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I. PROBLEM

An infant’s direct (conjugated) serum bilirubin level is elevated at 3 mg/dL. Conjugated bilirubin is the fraction of bilirubin that is conjugated with glucuronic acid in the liver to form bilirubin diglucuronide. It is a biochemical marker of cholestasis. Neonatal cholestasis is conjugated hyperbilirubinemia in the newborn period and is an accumulation of bile substances in the liver. It is secondary to decreased bile secretion from the liver to the duodenum and usually signifies an underlying hepatobiliary or metabolic dysfunction. Cholestasis can be extrahepatic/obstructive (most commonly biliary atresia, other causes include choledochal/biliary cyst, inspissated bile syndrome, obstructive tumors, gallstones) or intrahepatic/nonobstructive (idiopathic, infectious, metabolic/genetic, autoimmune, or toxic). This chapter incorporates recommendations from the North American Society for Pediatric Gastroenterology, Hepatology, and Nutrition (NASPGHAN), the European Society for Pediatric Gastroenterology, Hepatology, and Nutrition (ESPGHAN), and the American Academy of Pediatrics (AAP) on the management of hyperbilirubinemia in the newborn infant 35 or more weeks of gestation. NASPGHAN defines an abnormal direct bilirubin as >1 mg/dL. The AAP defines an abnormal direct bilirubin as >1 mg/dL if the total serum bilirubin (TSB) level is ≤5 mg/dL. If the TSB level is >5 mg/dL, a direct bilirubin >20% of the TSB is abnormal. The majority of prolonged physiologic jaundice is secondary to breast milk jaundice, but it is important not to misdiagnose cholestasis as physiologic jaundice because this will delay the early diagnosis that is essential for treatment. Conjugated hyperbilirubinemia is never normal or physiologic and indicates hepatobiliary dysfunction. It occurs in 1 in every 2500 term infants, and common causes in the newborn infant are biliary atresia (25%–40%), monogenic disorders (25%), and multifactorial or unknown etiologies. The more common causes in premature infants are prolonged parenteral nutrition and sepsis. Timely diagnosis is critical for successful treatment and optimal prognosis, in particular for biliary atresia. Kasai hepatic portoenterostomy should be done as soon as possible to establish bile flow and is best performed within the first 60 days of life (approximately 70% with bile flow vs <25% with bile flow at >90 days). See also Chapter 98 for additional discussion on conjugated hyperbilirubinemia management.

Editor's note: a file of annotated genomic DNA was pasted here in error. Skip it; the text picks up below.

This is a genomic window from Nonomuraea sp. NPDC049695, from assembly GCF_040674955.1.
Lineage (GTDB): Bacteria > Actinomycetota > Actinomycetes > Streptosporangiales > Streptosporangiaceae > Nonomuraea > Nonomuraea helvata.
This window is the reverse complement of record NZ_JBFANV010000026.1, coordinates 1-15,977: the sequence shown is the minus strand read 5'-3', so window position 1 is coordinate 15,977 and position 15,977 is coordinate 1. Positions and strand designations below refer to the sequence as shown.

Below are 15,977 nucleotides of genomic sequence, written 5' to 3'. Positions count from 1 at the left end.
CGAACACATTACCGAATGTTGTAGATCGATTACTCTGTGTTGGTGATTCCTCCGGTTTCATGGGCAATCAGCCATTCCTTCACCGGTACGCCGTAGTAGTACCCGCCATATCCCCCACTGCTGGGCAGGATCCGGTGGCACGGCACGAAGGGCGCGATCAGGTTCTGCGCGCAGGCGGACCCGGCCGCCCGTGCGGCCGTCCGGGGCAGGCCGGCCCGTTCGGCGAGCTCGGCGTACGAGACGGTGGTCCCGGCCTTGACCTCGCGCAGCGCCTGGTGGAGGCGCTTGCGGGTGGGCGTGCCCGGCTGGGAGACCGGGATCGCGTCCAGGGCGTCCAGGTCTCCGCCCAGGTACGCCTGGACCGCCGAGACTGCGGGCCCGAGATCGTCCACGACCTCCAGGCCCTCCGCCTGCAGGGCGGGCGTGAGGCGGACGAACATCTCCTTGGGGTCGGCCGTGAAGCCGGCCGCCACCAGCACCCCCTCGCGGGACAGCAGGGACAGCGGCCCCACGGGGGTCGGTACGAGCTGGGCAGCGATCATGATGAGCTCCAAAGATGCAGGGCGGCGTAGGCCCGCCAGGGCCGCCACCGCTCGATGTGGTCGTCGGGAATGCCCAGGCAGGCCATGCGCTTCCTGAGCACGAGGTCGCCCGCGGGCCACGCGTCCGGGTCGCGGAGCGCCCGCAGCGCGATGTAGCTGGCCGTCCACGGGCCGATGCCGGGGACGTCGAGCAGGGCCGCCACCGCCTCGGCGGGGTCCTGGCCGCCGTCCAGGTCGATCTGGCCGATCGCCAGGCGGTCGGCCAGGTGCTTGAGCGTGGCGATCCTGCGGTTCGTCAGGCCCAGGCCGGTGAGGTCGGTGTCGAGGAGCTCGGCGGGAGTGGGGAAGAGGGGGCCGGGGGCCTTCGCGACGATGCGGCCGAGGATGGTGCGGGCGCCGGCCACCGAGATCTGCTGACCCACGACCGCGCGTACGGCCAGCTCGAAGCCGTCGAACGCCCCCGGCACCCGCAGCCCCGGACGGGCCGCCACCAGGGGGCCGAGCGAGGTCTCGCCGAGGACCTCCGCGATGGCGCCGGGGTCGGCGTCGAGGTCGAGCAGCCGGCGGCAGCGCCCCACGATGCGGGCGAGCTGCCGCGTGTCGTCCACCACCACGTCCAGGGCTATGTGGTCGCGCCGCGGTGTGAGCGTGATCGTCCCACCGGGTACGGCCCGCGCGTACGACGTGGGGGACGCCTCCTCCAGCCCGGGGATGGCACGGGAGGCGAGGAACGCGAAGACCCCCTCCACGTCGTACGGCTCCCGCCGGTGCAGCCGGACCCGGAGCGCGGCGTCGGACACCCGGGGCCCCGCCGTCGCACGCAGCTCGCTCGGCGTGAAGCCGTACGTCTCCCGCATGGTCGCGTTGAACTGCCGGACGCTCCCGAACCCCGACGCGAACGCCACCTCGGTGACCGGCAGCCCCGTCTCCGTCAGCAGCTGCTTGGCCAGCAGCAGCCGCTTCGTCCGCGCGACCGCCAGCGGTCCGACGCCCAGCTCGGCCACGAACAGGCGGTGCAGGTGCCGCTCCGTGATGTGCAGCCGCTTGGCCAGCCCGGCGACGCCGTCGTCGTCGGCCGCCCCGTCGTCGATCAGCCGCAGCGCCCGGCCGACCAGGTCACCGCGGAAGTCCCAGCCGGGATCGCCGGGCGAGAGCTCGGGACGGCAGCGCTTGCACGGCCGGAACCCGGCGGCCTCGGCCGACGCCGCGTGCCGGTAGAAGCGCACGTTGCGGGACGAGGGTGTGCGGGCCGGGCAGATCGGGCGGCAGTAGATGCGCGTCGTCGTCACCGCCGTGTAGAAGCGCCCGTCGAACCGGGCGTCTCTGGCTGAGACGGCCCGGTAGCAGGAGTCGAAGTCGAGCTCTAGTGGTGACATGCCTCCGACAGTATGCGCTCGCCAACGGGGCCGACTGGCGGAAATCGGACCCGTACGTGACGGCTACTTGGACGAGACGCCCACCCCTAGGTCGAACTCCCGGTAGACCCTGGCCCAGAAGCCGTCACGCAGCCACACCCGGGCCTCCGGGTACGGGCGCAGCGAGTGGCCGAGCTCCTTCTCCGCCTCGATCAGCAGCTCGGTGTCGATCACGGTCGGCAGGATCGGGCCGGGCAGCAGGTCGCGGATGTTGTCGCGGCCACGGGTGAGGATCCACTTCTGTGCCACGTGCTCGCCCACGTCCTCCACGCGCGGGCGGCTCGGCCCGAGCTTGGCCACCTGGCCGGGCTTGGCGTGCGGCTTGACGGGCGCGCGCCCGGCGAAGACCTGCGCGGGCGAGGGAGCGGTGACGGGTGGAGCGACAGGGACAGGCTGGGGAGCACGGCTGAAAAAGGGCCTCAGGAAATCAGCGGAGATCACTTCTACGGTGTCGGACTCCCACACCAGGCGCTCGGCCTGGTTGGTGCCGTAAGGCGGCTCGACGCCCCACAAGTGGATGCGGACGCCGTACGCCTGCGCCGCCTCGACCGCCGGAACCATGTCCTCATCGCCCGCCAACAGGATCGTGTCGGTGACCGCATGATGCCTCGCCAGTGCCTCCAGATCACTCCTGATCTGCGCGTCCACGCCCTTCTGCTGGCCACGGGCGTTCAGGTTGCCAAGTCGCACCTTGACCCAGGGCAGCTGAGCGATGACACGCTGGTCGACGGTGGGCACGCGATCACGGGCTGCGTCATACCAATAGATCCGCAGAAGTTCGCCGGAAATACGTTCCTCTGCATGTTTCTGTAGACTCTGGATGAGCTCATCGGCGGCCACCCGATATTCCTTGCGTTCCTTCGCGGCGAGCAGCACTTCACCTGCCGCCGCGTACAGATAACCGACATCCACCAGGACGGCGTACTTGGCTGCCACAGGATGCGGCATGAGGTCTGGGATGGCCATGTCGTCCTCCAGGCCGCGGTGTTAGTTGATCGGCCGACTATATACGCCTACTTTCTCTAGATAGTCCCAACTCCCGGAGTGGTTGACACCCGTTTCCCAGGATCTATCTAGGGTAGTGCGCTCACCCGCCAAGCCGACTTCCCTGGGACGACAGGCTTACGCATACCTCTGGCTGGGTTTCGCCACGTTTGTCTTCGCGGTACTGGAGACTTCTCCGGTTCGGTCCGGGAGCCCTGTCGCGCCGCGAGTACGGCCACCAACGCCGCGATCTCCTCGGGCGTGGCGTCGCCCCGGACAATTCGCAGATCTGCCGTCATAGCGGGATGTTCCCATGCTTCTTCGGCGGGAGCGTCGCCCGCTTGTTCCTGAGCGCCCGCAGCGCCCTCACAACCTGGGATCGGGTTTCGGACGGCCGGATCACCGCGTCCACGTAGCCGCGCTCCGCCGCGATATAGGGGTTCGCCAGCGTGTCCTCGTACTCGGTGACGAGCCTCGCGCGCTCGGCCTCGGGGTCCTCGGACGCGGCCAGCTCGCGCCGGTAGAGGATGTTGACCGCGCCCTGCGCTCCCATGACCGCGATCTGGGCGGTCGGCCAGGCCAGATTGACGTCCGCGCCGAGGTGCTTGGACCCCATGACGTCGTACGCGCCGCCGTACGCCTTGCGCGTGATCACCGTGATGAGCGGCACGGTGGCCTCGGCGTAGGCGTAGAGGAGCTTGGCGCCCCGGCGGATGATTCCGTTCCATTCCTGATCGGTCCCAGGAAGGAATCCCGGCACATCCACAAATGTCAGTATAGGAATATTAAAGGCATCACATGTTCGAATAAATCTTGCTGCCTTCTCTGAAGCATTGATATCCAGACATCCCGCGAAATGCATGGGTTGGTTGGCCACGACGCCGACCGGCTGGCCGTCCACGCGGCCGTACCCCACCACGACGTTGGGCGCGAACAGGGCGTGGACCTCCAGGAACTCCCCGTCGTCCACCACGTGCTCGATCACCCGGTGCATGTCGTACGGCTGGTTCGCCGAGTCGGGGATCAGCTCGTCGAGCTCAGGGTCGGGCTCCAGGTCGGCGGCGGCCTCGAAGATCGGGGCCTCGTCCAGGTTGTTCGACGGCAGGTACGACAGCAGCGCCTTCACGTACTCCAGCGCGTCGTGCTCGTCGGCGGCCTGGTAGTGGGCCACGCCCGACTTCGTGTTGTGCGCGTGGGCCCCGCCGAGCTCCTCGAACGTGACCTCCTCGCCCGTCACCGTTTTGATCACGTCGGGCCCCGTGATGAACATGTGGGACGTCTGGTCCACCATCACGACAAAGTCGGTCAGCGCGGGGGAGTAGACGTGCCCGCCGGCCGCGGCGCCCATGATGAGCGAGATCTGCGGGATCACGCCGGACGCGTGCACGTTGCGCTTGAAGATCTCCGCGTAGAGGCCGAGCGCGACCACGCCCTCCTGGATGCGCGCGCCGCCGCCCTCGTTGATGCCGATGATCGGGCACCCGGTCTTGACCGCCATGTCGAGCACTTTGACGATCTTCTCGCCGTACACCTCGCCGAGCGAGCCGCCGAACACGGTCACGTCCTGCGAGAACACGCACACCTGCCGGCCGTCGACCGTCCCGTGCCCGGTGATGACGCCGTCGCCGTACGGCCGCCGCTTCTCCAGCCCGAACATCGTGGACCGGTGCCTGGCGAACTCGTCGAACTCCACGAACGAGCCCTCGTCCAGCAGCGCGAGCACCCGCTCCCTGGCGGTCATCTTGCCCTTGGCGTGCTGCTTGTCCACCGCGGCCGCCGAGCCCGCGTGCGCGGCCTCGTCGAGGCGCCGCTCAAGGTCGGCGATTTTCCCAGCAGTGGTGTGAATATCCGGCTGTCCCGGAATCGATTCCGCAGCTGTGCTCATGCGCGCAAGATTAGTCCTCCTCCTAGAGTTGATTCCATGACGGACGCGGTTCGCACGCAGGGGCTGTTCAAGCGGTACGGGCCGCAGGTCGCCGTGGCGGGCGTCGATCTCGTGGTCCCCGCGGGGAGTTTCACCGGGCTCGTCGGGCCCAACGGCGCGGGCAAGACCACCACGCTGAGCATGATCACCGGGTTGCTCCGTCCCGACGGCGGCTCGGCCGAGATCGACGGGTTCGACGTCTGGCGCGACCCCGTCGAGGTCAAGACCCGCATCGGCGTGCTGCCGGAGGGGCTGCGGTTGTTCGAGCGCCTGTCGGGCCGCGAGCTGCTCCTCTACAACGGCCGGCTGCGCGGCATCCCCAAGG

II. IMMEDIATE QUESTIONS

  1. What is the stool and urine color?

    1. Dark urine. The presence of dark urine is a nonspecific indicator of increased conjugated bilirubin.

    2. Stool color. A stool examination is vital to the workup of every infant with cholestasis. A persistent pale or clay-colored stool suggests an extrahepatic obstruction/biliary obstruction. When bile flow decreases, the stool starts to lose its normal pigmentation. One or 2 pale stools usually do not indicate disease, and infants with biliary atresia can have normal stools.

      1. Pale/clay/depigmented stool with increased serum bilirubin can be associated with biliary atresia, choledochal/biliary cyst, biliary sludge (inspissated bile syndrome), Alagille syndrome, neonatal sclerosing cholangitis, cystic fibrosis, and α1-antitrypsin deficiency.

      2. Normal stool with increased serum bilirubin: Consider infection, hypothyroidism, panhypopituitarism, cystic fibrosis, α1-antitrypsin, progressive familial intrahepatic cholestasis ...

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